7. Releasing the Stowaway

    Diptheria toxin consists of an A chain, which contains the catalytic domain, that is helped into the cell by its companion B chain, which contains the transmembrane (T) domain. The B chain, which mediates toxin binding and entry to the cell along the endocytic pathway, goes through a low-pH-induced conformational change in the cell's endosomes. This process causes its insertion across the membrane into a transmembrane form, which also causes the translocation of the A chain across the membrane into the cytosol. The precise mechanism of this joint membrane permeation pathway has not been clear. Ren et al. (p. 955) show how any protein that forms a partially unfolded “molten globule” in the low-pH environment of the endosome converts the T domain from a membrane-associated form to an actual transmembrane protein. These results suggest that the T domain chaperones the A chain across the endosomal membrane.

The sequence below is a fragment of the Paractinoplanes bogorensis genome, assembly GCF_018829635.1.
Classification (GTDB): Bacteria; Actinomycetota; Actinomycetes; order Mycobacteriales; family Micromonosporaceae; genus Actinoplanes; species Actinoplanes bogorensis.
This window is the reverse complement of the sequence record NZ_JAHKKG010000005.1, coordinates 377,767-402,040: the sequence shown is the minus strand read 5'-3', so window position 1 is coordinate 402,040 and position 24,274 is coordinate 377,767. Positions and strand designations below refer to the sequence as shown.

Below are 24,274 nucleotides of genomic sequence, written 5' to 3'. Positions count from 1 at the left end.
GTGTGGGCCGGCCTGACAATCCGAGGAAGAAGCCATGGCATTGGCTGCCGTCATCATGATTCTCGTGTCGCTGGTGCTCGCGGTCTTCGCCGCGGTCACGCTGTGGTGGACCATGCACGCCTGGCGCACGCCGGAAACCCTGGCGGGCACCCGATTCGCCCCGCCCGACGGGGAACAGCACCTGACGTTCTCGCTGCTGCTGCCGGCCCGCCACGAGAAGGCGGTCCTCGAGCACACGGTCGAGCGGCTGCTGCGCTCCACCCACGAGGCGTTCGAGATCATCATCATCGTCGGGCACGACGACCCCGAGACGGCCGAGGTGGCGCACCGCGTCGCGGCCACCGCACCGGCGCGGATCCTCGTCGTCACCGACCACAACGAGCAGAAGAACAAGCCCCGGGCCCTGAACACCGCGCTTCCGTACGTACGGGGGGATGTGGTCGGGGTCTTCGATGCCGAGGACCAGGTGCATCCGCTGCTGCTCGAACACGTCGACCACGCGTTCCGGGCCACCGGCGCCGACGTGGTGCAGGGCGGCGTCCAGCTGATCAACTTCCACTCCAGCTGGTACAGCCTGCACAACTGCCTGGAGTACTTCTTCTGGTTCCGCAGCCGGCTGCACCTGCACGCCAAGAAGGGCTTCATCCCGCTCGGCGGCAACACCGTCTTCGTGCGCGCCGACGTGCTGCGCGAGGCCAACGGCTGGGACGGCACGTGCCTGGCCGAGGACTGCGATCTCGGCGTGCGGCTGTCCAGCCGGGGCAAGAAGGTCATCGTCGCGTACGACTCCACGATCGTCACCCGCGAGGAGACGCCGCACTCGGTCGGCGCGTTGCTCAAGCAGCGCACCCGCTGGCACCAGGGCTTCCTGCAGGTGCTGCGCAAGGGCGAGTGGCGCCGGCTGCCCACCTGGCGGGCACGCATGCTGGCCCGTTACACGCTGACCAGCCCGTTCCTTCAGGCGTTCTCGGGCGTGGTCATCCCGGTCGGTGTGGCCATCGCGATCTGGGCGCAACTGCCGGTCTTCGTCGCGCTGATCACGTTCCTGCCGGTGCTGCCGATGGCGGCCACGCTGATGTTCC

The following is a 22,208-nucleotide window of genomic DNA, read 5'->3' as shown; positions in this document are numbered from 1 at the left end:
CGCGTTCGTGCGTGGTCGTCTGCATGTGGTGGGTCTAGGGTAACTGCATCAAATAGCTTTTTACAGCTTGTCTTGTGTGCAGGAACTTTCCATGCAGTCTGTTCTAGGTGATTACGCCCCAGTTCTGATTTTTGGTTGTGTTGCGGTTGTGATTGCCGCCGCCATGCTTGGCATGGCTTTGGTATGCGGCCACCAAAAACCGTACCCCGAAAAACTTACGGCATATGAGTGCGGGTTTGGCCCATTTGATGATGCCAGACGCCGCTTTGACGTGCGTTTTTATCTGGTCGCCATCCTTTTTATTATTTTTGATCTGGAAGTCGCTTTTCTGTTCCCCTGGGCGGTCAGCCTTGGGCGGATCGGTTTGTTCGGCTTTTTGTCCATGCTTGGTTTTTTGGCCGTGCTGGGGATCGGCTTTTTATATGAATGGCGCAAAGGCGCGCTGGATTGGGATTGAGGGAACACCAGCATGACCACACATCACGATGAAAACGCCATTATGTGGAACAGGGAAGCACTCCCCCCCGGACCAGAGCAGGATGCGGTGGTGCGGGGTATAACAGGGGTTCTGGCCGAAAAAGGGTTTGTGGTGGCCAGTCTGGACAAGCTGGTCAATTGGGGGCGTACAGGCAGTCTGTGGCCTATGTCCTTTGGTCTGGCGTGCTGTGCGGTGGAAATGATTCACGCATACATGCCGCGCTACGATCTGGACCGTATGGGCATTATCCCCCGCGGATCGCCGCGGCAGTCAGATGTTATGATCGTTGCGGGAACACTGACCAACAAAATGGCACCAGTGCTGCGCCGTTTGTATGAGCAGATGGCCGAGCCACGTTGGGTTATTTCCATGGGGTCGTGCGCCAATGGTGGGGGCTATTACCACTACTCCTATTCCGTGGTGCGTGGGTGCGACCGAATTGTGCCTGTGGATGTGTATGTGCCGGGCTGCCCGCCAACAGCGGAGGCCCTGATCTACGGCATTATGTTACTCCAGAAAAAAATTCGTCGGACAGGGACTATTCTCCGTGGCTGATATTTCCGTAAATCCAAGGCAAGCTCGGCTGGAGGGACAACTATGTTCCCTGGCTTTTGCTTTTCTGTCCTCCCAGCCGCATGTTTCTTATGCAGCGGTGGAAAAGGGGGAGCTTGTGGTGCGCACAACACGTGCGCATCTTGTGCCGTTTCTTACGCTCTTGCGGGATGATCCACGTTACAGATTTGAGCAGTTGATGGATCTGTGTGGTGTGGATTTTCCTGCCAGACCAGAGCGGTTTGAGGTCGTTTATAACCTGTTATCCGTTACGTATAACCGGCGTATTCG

8. Teaching an Old Owl Old Tricks

    Barn owls combine the spatial map obtained from visual input with that calculated from auditory input and interaural time differences. The overlay of these maps can be shifted if the owls' eyes are fitted with prisms that displace the visual fields leftward or rightward; new excitatory neural connections are formed. Zheng and Knudsen (p. 962; see the Perspective by Stryker) show that the old map persists in these bespectacled owls but is effectively masked by neural inhibition. Furthermore, removing the prisms initiates a functional regression that appears to be mediated by increasing inhibition of the learned, displaced map while favoring excitation over inhibition of the original, normal map.